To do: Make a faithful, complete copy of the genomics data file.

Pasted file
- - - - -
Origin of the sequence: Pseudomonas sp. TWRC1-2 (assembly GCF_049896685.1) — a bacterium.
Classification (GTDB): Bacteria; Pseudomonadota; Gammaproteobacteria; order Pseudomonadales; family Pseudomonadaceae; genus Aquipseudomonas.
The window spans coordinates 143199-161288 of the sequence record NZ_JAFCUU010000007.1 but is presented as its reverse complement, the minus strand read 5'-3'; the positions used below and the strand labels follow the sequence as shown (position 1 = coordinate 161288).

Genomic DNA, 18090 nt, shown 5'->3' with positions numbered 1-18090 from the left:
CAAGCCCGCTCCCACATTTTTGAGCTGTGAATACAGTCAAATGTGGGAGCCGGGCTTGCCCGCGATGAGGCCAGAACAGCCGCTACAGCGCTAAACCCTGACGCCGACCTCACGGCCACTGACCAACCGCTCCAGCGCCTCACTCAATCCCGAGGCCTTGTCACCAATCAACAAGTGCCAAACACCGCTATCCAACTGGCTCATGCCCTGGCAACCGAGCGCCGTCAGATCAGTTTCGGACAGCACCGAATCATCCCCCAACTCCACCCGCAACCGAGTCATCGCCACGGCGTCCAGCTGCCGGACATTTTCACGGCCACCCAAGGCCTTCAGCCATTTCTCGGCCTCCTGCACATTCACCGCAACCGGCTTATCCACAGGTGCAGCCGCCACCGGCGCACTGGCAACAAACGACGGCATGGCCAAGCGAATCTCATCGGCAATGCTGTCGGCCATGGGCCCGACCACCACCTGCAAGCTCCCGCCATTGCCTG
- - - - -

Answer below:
Origin of the sequence: Pseudomonas sp. TWRC1-2 (assembly GCF_049896685.1) — a bacterium.
Classification (GTDB): Bacteria; Pseudomonadota; Gammaproteobacteria; order Pseudomonadales; family Pseudomonadaceae; genus Aquipseudomonas.
The window spans coordinates 143199-161288 of the sequence record NZ_JAFCUU010000007.1 but is presented as its reverse complement, the minus strand read 5'-3'; the positions used below and the strand labels follow the sequence as shown (position 1 = coordinate 161288).

Genomic DNA, 18090 nt, shown 5'->3' with positions numbered 1-18090 from the left:
CAAGCCCGCTCCCACATTTTTGAGCTGTGAATACAGTCAAATGTGGGAGCCGGGCTTGCCCGCGATGAGGCCAGAACAGCCGCTACAGCGCTAAACCCTGACGCCGACCTCACGGCCACTGACCAACCGCTCCAGCGCCTCACTCAATCCCGAGGCCTTGTCACCAATCAACAAGTGCCAAACACCGCTATCCAACTGGCTCATGCCCTGGCAACCGAGCGCCGTCAGATCAGTTTCGGACAGCACCGAATCATCCCCCAACTCCACCCGCAACCGAGTCATCGCCACGGCGTCCAGCTGCCGGACATTTTCACGGCCACCCAAGGCCTTCAGCCATTTCTCGGCCTCCTGCACATTCACCGCAACCGGCTTATCCACAGGTGCAGCCGCCACCGGCGCACTGGCAACAAACGACGGCATGGCCAAGCGAATCTCATCGGCAATGCTGTCGGCCATGGGCCCGACCACCACCTGCAAGCTCCCGCCATTGCCTG